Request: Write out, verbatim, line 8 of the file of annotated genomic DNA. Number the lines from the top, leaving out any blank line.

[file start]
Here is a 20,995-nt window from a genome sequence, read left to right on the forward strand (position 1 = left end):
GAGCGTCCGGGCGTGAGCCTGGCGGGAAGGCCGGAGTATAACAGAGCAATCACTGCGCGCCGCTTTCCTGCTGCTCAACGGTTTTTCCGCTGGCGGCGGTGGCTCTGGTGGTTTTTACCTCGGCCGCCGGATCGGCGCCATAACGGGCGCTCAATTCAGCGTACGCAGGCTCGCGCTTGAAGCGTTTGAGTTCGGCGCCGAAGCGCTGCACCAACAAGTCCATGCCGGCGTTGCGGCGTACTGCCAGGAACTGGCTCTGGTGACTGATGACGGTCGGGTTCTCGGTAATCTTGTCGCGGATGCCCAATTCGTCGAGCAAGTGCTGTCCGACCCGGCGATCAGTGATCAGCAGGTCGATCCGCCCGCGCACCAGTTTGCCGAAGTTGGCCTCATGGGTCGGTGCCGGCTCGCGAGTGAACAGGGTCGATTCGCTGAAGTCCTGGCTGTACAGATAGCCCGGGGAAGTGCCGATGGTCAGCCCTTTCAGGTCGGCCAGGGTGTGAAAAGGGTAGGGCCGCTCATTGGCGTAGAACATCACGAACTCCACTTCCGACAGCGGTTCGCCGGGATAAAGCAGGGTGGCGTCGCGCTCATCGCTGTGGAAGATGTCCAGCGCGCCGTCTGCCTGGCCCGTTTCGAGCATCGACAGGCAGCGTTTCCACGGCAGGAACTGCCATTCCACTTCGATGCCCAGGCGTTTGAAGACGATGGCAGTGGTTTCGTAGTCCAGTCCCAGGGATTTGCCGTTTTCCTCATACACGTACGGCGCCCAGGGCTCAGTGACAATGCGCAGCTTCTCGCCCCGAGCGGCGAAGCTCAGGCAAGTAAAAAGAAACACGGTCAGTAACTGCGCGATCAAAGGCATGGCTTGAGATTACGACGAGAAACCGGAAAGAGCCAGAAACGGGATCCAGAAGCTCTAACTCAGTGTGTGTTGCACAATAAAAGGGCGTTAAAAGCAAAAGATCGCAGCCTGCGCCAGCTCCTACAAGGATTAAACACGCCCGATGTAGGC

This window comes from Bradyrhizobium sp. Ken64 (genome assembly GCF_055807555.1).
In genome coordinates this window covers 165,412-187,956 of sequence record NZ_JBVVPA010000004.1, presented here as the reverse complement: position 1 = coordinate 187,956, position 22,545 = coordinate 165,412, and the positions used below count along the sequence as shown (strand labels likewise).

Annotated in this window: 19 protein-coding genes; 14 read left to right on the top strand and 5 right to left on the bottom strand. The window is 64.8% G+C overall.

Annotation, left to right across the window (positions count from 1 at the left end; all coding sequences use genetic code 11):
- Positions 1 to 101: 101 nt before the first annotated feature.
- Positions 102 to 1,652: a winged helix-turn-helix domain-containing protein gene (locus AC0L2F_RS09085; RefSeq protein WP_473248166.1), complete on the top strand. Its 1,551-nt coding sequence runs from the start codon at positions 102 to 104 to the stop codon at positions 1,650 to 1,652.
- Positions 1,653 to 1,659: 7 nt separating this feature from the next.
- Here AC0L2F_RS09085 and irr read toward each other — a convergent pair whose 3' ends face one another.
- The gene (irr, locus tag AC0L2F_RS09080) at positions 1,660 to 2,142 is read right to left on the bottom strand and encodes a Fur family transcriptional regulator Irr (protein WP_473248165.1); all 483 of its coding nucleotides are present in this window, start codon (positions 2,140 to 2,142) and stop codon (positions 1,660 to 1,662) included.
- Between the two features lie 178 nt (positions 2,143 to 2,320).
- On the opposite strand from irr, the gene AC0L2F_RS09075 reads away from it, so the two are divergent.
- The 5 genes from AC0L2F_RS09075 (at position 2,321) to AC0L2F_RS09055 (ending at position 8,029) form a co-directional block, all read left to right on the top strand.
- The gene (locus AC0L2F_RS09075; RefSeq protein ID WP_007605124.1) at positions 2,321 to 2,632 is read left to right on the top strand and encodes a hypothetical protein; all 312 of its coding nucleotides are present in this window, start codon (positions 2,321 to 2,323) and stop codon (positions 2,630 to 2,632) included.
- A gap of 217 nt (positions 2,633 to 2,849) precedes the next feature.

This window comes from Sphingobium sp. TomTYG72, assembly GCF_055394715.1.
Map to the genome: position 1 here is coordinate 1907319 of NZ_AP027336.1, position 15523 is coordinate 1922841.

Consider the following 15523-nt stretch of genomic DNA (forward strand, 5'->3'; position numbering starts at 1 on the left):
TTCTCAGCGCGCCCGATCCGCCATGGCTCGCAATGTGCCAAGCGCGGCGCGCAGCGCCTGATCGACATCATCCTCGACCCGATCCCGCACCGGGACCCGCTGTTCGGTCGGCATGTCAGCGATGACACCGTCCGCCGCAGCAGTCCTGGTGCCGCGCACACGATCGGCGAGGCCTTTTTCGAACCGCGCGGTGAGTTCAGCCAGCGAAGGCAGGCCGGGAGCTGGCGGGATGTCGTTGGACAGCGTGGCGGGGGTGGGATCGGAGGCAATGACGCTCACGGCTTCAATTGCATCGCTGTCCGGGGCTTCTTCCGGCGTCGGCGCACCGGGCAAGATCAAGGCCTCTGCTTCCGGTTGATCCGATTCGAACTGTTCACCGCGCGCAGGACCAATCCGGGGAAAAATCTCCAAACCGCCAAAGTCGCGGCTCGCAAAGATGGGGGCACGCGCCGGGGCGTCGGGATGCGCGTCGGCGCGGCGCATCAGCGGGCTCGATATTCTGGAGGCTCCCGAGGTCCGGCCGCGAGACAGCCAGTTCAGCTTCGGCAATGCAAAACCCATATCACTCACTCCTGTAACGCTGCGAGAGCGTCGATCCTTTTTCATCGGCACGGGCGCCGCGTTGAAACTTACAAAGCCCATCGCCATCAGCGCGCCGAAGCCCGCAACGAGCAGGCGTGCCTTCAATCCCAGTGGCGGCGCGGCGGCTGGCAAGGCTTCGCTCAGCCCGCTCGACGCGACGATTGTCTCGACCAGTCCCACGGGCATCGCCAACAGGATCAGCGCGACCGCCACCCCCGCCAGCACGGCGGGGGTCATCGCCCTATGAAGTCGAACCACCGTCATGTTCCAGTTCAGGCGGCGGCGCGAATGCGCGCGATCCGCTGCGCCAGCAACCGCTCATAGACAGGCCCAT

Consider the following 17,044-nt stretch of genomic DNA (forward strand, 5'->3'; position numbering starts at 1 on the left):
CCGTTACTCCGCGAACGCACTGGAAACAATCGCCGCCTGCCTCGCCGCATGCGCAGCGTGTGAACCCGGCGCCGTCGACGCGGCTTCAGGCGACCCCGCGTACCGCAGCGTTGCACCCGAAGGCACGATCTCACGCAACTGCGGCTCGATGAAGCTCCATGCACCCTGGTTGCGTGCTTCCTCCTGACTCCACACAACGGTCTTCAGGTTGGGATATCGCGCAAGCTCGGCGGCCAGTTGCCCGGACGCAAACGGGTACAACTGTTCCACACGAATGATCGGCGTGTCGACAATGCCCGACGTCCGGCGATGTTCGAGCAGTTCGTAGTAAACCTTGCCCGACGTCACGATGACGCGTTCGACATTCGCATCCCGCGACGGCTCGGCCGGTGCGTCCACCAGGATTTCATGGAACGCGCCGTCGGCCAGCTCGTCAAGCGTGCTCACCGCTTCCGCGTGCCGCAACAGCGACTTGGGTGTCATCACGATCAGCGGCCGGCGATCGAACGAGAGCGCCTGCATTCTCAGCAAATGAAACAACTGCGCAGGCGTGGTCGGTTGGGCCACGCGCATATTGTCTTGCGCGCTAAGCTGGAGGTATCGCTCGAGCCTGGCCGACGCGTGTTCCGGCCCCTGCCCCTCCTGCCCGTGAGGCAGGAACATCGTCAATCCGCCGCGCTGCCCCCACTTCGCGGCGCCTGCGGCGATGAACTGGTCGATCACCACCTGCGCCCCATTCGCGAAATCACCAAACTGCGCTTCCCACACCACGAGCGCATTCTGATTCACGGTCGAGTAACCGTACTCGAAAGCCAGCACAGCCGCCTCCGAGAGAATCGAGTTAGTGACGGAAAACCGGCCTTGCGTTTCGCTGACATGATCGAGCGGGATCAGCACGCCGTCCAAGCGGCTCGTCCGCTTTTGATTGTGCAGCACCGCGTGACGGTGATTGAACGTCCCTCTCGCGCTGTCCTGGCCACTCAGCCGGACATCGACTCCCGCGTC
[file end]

- Positions 102 to 1,652: a winged helix-turn-helix domain-containing protein gene (locus AC0L2F_RS09085; RefSeq protein WP_473248166.1), complete on the top strand. Its 1,551-nt coding sequence runs from the start codon at positions 102 to 104 to the stop codon at positions 1,650 to 1,652.